titan [Updated August 2000]



   9-23      9-22

  9-14      18-23 


Rich Atwater, WA

2000 Champion

2nd: Dan Strock, PA

3rd: Kevin Quirk, FL

4th: Jason Ley, WA

5th: Aaron Fuegi, MA

6th: Brian Sutton, MD
Event History
1991    Steve Rareshide      43
1992    Kevin Quirk      48
1993    Brian Sutton      58
1994    Chuck Kaplan      67
1995    Steve Koleszar      65
1996    Ben Foy      66
1997    Dave Finberg      72
1998    Jung Yueh      78
1999    Dave des Jardins     51
2000    Rich Atwater     60
AREA Ratings
 1    Kevin Quirk      6384
 2    Brian Sutton      6266
 3    Jung Yueh      6114
 4    Aaron Fuegi      5986
 5    David desJardins      5928
 6    David Finberg      5913
 7    Steven Koleszar      5759
 8    Bruno Wolff III      5727
 9    Jason Ley      5716
10    Ed Rothenheber      5589

Always a Titanic Struggle ...

This year 60 players played in 49 preliminary games of four players each. While not back to the record level of the final Avaloncon, it was an increase in the number of players, number of games and the average number of preliminary games each entrant played in, over last year. The number of informal (just for fun) games I noticed, also seemed to be higher than in the past.

This year the champion (Rich Atwater) made what is probably the most impressive semifinal comeback at the WBC. He began his semifinal game by going last from tower 1 and then recruiting only a centuar in his first two turns. He came back to a mutual win with Jeff Cornett and advanced to the final game because of his higher seed from preliminary play.

Previous champion Kevin Quirk returned this year after not being able to attend for several years. Kevin ended up finishing third in the final. Hopefully we will see Kevin again next year.

For the second time since I have been running the event, one of the semifinal games ran over the allotted eight and a half hours. The only other time this happened, the last two remaining players were in a titan on titan battle and we were able to use the half hour left before the final to finish the battle. This year there were three players left. One player was likely to win, one had some chance to win and the third needed some very good fortune. We ended up resolving the game using blitz play. This did not sit well with anyone.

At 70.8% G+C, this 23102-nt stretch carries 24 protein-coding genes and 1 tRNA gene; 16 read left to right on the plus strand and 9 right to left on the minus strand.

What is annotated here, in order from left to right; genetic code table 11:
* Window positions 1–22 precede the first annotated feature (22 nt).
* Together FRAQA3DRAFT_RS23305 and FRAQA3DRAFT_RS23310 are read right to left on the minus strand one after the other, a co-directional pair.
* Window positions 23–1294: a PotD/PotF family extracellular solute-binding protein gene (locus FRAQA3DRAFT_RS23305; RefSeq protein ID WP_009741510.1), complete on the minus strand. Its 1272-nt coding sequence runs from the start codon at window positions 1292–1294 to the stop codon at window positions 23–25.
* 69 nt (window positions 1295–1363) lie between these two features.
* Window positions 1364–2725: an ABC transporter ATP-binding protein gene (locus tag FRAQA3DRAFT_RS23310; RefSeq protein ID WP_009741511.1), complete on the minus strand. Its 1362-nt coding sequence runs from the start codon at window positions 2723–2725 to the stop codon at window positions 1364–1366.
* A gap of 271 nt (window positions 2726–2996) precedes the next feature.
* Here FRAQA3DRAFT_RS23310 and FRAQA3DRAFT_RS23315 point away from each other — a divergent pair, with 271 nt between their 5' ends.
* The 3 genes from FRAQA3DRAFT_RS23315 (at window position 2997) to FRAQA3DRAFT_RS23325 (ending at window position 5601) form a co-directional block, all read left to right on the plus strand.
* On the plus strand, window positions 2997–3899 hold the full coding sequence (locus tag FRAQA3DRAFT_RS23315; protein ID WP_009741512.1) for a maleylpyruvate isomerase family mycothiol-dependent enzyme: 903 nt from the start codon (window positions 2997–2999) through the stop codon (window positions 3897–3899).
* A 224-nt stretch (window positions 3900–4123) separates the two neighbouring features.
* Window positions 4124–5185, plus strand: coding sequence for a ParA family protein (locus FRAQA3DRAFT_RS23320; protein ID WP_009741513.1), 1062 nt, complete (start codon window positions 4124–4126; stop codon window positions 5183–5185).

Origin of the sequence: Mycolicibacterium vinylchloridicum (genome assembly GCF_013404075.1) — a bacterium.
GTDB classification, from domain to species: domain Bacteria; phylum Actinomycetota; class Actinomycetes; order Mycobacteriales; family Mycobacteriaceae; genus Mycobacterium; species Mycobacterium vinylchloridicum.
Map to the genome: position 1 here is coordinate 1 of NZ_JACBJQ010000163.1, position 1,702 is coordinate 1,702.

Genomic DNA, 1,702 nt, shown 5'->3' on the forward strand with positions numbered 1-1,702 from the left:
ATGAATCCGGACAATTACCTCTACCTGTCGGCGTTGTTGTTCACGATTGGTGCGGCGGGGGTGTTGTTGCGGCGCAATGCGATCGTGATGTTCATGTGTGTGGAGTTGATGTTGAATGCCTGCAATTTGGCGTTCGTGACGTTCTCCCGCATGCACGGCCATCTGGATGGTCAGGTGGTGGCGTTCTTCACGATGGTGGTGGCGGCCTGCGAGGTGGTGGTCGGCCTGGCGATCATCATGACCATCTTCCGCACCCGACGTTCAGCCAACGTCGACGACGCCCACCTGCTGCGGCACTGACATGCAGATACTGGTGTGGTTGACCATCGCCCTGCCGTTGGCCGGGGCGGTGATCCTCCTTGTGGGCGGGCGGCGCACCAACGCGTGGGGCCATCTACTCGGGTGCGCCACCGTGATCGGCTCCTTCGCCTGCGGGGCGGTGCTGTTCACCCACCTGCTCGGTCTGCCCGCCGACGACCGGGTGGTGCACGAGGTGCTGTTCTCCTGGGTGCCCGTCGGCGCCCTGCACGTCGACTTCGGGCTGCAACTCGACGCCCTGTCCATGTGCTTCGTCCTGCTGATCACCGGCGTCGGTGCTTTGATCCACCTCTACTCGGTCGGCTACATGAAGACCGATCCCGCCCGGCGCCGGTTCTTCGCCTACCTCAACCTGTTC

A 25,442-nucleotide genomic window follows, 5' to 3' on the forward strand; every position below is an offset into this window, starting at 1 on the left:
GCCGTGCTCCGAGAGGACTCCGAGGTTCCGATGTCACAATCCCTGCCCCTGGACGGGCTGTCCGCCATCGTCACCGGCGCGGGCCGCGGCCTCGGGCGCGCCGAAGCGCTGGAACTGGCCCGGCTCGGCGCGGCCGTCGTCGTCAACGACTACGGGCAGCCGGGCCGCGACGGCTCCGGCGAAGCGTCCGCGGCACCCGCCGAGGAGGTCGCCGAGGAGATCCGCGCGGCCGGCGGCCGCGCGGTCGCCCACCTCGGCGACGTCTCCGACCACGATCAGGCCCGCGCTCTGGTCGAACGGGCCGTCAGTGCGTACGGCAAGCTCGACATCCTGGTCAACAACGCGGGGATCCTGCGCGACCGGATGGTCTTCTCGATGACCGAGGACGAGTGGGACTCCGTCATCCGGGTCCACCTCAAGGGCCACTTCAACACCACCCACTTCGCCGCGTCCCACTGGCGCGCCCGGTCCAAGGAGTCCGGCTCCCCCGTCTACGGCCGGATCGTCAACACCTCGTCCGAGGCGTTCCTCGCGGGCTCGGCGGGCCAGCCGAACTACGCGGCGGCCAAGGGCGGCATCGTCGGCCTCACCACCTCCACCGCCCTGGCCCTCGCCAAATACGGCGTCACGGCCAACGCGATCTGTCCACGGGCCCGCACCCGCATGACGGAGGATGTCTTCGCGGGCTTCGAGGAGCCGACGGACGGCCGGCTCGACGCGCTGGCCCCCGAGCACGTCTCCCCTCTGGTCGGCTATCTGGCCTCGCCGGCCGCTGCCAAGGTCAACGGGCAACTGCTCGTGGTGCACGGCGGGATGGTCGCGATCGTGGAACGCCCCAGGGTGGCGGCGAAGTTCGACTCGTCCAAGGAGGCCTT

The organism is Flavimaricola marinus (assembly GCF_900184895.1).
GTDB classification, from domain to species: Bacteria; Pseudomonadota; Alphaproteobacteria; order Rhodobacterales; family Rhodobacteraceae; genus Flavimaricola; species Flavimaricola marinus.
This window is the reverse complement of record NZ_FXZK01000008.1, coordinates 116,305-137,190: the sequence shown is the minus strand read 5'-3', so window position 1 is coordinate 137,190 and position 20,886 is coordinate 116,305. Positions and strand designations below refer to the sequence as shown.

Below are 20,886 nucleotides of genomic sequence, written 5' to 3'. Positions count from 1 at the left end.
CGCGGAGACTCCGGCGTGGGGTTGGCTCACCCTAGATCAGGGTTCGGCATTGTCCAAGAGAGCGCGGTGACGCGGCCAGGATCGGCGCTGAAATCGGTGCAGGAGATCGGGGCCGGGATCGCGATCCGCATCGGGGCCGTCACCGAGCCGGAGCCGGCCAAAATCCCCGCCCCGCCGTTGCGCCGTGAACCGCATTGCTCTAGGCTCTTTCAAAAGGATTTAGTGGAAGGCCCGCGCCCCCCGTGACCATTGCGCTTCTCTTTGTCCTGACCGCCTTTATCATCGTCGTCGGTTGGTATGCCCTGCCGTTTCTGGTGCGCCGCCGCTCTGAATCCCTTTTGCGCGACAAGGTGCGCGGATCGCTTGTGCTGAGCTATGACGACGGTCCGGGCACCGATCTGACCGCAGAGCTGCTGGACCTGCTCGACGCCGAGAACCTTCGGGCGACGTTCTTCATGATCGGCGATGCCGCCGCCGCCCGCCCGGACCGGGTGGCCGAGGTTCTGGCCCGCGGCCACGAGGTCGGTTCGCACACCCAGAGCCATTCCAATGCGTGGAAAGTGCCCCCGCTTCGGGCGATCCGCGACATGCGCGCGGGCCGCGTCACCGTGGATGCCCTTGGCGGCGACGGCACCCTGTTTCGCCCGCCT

For next year, I will write up some rules for using a Chess clock for semifinal or final games that are running especially long. I was thinking of setting time checkpoints at say four, five and six hours into a game; at which point if there were still a certain number of players than a clock would be used for the rest of the game. Rather than use total time, there would just be limits on the time used for each turn to make sure the game kept moving. This should almost always prevent the need for adjudication.

I will also need to make some notes on how the adjudication should go. In particular I would like to see a rough estimate of each player's chances made, and then a die rolled to determine the winner. I think this is a better fit with Titan than determining who is the favorite and awarding them the win. This method also shouldn't encourage players to play differently near the time limit unless they have very small chances to win.

David des Jardins took notes (as a spectator) of the finals and I have a preliminary draft (minus battle details) available on the web, along with details on players exact finishes. See: http://www.uwm.edu/~bruno/titan/results00.html

 GM     Bruno Wolff III  (7th year)   1615 E. Fairmount Ave., Whitefish Bay, WI 53217
   bruno@uwm.edu   (414) 961-7055 Home    (414) 229-5646 Work

Previous (Old) Yearbook Page
View the Icon Key